The Association for Literature, Environment, and Culture in Canada / L’Association pour la littérature, l’environnement et la culture au Canada (ALECC) is an organization for the creation, appreciation, discussion, analysis, and dissemination of knowledge about the work of nature writers, environmental writers and journalists, eco-artists of all disciplines, ecocritics, and ecotheorists in Canada.
Collectively ALECC is interested in a broad spectrum of topics including: artistic, critical and cultural studies work on activism, animals, ecology, the environment, environmental justice, geography, land, landscape, mountain literature and culture, nature and nature writing, natural history writing, plants, region, regionalism, the rural, sense of place, transborder environmental issues, wilderness and wilder places, and much more. To this end we maintain a vibrant listserv (which is free to join), publish our electronic journal The Goose twice a year, and are branching out to incorporate other media and develop a more lively web presence.
Canada is a broad and diverse nation, host to numerous ecosystems, landscapes, and urban environments, as well as a broad spectrum of ecological interests, political landscapes, and literary perspectives – we hope you’ll join us in bridging some of those gaps and developing a community of interested parties and interesting voices.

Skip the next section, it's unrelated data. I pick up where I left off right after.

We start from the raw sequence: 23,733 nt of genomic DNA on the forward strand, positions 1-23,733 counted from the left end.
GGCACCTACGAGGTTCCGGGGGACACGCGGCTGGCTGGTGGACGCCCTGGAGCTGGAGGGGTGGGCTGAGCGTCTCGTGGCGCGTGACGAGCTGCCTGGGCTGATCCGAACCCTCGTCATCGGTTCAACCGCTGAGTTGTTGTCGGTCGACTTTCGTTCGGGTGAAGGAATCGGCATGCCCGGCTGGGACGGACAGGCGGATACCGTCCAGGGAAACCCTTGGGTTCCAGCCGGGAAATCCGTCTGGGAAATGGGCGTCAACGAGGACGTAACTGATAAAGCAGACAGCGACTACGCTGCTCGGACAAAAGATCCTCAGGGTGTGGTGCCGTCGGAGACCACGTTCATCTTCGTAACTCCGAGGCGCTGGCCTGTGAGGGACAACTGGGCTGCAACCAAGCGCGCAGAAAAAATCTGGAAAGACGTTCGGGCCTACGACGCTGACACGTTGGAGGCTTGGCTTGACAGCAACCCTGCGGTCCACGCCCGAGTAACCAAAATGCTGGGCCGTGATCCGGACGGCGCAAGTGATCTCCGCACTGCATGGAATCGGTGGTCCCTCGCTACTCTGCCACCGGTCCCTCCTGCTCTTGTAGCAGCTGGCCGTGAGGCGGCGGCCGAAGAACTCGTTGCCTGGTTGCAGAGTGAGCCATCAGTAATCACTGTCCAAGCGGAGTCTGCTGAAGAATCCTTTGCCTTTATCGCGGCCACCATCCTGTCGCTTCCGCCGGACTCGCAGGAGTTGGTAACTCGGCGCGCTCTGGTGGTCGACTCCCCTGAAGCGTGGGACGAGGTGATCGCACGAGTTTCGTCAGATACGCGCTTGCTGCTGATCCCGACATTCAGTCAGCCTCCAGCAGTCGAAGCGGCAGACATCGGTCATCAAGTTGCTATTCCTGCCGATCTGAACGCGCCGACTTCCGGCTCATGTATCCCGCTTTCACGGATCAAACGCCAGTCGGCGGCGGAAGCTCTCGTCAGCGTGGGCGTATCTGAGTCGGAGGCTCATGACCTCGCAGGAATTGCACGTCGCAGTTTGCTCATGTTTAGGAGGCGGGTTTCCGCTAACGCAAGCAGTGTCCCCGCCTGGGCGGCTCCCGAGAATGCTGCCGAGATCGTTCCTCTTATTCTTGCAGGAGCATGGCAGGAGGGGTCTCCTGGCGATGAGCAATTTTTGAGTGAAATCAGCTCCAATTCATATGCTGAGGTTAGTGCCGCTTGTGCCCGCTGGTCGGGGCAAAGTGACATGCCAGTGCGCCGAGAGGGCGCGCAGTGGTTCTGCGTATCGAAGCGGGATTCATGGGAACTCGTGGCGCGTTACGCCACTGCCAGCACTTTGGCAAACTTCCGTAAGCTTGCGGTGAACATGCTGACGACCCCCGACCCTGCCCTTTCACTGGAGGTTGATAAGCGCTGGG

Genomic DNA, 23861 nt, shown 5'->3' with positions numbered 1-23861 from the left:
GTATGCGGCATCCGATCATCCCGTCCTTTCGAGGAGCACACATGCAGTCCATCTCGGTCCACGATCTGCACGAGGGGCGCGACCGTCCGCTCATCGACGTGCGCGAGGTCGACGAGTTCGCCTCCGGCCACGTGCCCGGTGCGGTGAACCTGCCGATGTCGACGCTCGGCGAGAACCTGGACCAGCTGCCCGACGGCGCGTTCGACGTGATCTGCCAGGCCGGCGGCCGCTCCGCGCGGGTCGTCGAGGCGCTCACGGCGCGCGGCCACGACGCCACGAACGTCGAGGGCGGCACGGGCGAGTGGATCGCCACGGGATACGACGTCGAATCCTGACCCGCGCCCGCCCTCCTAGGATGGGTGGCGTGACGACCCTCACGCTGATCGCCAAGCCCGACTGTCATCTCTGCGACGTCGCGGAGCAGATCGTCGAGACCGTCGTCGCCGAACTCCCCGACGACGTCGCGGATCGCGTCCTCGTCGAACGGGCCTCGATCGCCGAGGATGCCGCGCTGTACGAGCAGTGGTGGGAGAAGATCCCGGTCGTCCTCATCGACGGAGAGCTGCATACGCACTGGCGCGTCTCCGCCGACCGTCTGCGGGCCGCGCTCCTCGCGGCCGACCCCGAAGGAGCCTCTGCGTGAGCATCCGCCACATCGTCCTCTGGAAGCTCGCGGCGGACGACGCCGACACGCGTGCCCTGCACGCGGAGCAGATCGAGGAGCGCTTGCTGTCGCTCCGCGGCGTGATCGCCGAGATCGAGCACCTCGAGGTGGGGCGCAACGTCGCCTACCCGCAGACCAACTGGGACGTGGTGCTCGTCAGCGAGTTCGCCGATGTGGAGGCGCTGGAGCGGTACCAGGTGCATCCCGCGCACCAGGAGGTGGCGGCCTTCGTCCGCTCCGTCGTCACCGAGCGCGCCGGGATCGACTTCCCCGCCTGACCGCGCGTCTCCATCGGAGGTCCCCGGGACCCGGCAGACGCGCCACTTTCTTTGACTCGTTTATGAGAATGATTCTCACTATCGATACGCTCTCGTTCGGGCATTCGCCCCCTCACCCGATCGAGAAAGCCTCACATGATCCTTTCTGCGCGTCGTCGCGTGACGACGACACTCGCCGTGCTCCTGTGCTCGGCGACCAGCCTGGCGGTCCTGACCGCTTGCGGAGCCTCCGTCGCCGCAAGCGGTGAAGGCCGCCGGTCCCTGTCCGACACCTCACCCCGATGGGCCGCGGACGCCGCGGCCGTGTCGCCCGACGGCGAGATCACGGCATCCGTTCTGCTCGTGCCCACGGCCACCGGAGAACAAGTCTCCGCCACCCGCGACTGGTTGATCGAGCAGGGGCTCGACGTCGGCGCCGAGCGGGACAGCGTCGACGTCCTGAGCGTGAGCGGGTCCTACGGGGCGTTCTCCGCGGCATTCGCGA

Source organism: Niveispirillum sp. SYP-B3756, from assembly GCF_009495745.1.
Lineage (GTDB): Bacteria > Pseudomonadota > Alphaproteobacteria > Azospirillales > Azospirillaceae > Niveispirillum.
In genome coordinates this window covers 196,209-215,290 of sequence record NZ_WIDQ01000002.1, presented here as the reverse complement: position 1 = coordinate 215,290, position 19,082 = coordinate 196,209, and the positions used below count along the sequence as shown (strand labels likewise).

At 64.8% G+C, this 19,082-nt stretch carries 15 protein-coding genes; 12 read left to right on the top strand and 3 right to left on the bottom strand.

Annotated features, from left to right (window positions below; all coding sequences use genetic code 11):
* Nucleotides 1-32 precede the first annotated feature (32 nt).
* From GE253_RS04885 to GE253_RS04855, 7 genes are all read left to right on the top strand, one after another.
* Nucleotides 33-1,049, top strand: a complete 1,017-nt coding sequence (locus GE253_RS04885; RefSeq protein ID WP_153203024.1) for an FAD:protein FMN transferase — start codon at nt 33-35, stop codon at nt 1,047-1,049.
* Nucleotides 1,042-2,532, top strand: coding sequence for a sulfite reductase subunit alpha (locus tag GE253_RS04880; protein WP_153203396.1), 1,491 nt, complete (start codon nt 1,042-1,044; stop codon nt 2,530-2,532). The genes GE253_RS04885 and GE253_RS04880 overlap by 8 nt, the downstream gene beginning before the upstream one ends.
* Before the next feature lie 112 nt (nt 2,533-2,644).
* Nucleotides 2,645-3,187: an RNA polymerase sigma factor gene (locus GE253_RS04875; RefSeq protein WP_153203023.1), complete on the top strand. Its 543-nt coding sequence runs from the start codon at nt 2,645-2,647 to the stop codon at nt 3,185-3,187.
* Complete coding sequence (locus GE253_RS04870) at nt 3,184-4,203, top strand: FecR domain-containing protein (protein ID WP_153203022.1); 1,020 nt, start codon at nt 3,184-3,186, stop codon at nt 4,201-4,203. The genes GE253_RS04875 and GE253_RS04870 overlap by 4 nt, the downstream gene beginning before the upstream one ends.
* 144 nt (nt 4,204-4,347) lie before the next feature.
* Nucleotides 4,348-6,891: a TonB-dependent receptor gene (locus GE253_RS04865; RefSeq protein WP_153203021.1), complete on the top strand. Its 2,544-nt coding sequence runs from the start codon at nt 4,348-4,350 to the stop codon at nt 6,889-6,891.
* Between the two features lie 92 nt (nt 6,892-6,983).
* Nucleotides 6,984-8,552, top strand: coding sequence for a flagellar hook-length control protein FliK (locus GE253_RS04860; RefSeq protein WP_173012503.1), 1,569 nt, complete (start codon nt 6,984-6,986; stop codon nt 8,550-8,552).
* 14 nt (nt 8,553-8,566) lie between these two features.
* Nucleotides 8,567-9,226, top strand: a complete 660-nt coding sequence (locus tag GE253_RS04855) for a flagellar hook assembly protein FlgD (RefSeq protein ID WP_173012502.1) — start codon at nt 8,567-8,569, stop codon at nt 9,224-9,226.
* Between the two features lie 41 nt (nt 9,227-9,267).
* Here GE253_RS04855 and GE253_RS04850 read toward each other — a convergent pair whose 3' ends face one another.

ALECC CONFERENCE 2016: Making Common Causes: Crises, Conflict, Creation, Conversation
June 15-18, 2016, Queen’s University, Kingston, ON
- What makes an environmental crisis common or uncommon?
- How do our understandings of environments depend on causes—both as ideas of causality and ideas of action?
- What ways of imagining, re-imagining and making our environments are held in common, or perhaps just as valuably, are uncommon?
- What can our common and uncommon cultures contribute in addressing environmental crisis?
- How might we understand culturing as an experiment, and thus as a means of creation and conversation? What might we seek to culture?
- What kinds of environmental commons and means of conversation do we already have, or should we create?